An Interview with Jim Nellis

The director of Miracle on 34th Street

Jim, you have played major roles in a number of Entity theatre plays over the years, then made your directorial debut last year with a staged radio rebroadcast of It’s a Wonderful Life that could also be listened to on social media platforms as though it were an actual radio broadcast. How did you decide that Entity was ready for this sort of new theatre direction? What challenges did you have to deal with?  

Actually I didn’t decide Entity was ready for this, the board did.  I just proposed it to them because I had read the script and I loved it.  And since I’d never directed before, I thought this would be an good way to get started.  In a regular theatre play, there are a bunch of moving parts that a radio play doesn’t have.  For example, we had no set and our lighting was pretty static.  Our costumes were just period costumes and the makeup was standard stage makeup.  So as a first-timer, there were fewer ways for me to get things wrong.  As far as challenges go – the biggest one we had was that we’d scheduled too few performances.  We sold out the first performance further in advance than any previous Entity show.  When we added a second show, the same thing happened.  When it comes to challenges, those are the ones you want!

Now this year you are directing an actual radio rebroadcast of Miracle on 34th Street on social media platforms without any staged performance at all to allow the actors to be safe during the COVID pandemic. Was that a challenge when you were doing the original casting? How did you deal with that?

Actually, I think the casting was easier than when staging a regular show.  Since this year’s performance is radio-only all I needed to cast were voices.  As a result, actors were able to record their auditions and email them to me.

There were no props, no visual clues, no staging – sometimes one actor’s lines in a scene were recorded earlier or later than those of the rest of the actors in that scene – this sounds like a pretty steep challenge for a relatively new director to overcome in order to create an entertaining and believable story. How did you deal with them?

One of the biggest challenges was that we had to record scenes out of order from the text, just as they do in a movie or a TV show. The advantage of this was that there is less pressure to “get it right” because we could record one actor’s performance several times and then, using audio editing, select the best from each actor’s clips, match to the best sound effects, and produce the final result. The disadvantage is that the actors might have recorded the scene just before the one they are working on now a week earlier. Obviously this is a challenge to maintain consistency of voice and emotion so that the final broadcast will sound as though it had been performed in sequence. This, by the way, gave me a much increased appreciation for how movies and TV actors maintain their consistency between scenes.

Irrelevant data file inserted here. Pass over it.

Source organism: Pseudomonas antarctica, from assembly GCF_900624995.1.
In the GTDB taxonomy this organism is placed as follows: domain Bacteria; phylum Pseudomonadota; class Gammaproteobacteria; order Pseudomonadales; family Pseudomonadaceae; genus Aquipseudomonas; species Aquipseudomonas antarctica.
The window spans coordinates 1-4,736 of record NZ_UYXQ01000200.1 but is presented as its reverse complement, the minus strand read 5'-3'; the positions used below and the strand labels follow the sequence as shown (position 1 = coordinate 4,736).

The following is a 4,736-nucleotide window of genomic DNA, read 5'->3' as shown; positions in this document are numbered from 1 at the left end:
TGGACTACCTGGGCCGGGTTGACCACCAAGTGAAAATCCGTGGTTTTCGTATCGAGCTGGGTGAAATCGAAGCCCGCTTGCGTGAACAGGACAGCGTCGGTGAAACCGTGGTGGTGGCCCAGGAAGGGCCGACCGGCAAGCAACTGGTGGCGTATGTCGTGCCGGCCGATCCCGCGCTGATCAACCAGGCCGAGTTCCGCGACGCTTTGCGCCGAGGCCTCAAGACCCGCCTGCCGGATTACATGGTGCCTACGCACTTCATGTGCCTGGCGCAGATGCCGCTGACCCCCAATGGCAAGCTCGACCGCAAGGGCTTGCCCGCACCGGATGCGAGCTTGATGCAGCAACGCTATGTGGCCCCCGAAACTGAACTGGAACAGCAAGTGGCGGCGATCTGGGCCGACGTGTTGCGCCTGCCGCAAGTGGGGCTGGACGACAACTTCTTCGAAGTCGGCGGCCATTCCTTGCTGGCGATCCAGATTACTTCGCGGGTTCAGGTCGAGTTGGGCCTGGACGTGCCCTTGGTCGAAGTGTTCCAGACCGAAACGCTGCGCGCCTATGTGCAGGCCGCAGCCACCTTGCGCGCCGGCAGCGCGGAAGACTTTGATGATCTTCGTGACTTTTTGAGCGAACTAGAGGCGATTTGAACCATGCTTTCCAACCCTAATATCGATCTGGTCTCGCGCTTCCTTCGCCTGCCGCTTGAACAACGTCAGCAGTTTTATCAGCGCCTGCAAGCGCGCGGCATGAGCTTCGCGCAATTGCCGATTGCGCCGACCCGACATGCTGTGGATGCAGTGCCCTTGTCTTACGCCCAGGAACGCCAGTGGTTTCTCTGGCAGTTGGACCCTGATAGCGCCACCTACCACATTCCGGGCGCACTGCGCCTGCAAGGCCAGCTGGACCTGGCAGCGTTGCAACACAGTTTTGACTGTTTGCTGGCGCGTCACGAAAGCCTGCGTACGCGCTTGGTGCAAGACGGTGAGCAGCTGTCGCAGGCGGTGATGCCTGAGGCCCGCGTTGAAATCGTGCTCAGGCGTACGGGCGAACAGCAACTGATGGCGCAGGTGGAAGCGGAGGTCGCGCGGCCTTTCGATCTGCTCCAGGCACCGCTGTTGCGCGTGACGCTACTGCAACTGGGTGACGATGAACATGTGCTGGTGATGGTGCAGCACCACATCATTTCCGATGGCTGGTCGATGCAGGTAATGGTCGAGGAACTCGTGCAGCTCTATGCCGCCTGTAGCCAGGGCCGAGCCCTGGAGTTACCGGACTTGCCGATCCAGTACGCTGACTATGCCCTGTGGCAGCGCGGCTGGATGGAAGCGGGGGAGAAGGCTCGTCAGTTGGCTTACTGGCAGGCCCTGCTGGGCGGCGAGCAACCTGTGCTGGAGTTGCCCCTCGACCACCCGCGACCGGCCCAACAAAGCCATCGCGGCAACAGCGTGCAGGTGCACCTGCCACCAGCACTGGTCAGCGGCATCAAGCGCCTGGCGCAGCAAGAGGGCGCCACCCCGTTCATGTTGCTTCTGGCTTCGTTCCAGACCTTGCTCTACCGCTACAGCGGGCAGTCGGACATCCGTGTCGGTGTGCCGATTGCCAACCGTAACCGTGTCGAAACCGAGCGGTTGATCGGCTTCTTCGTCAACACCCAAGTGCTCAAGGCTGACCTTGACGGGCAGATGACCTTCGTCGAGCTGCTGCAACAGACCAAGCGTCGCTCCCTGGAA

I found that reviewing the scene before the scene being recorded was quite helpful in supporting the actors in maintaining that energy that was built in the proceeding scene. It was also helpful to give them a “practice” recording however they wanted to and then guide them to what was needed.

Another challenge was working with our younger actors both during rehearsals and during recordings and creating an environment where they could feel supported, have fun and experience a sense of success and accomplishment.

I admit that, going into this project, I was a little nervous because I have never directed younger actors before. Jodie Foster began her career at quite a young age and has created some wonderful resources on direction. Her advice: when a younger actor says “they’re done”, they are done. So I made sure that we had a lot of breaks built into the schedule and checked in quite often to make sure that they had what they wanted to keep going.

They say that people can tell if you’re smiling when you’re talking to them on the phone and I agree with that.  So when it came time to do one of the scenes with our younger actors I really wanted them to get into the act physically. Sometimes you can’t just ask, you have to show and do! So before recording such scenes I would do a quick staged rehearsal so that they could have a real experience of the underlying physicality that is essential for stage actors.

Here is a picture and a video that really give you a feeling of how well these folks worked together:



Kris Kringle, (John Yates) and Susan Walker (Silvia Pfleghar) work through their scene together. (Cate Vieth CC BY 4.0)
Mortimer  (Fabian Weiss) and Monika (Marcia Mosig) had to do their lines rapidly (in some cases simultaneously) together with John (Kris Kringle) in order to make the scene believable. I decided to help them out by getting in front and ‘conducting’ them.  The result was really special.
 (Cate Vieth CC BY 4.0)

I must say that these young actors each bring such passion and enthusiasm to the craft that they’re an inspiration for those of us who have been doing this for a while. I had an absolutely wonderful experience.

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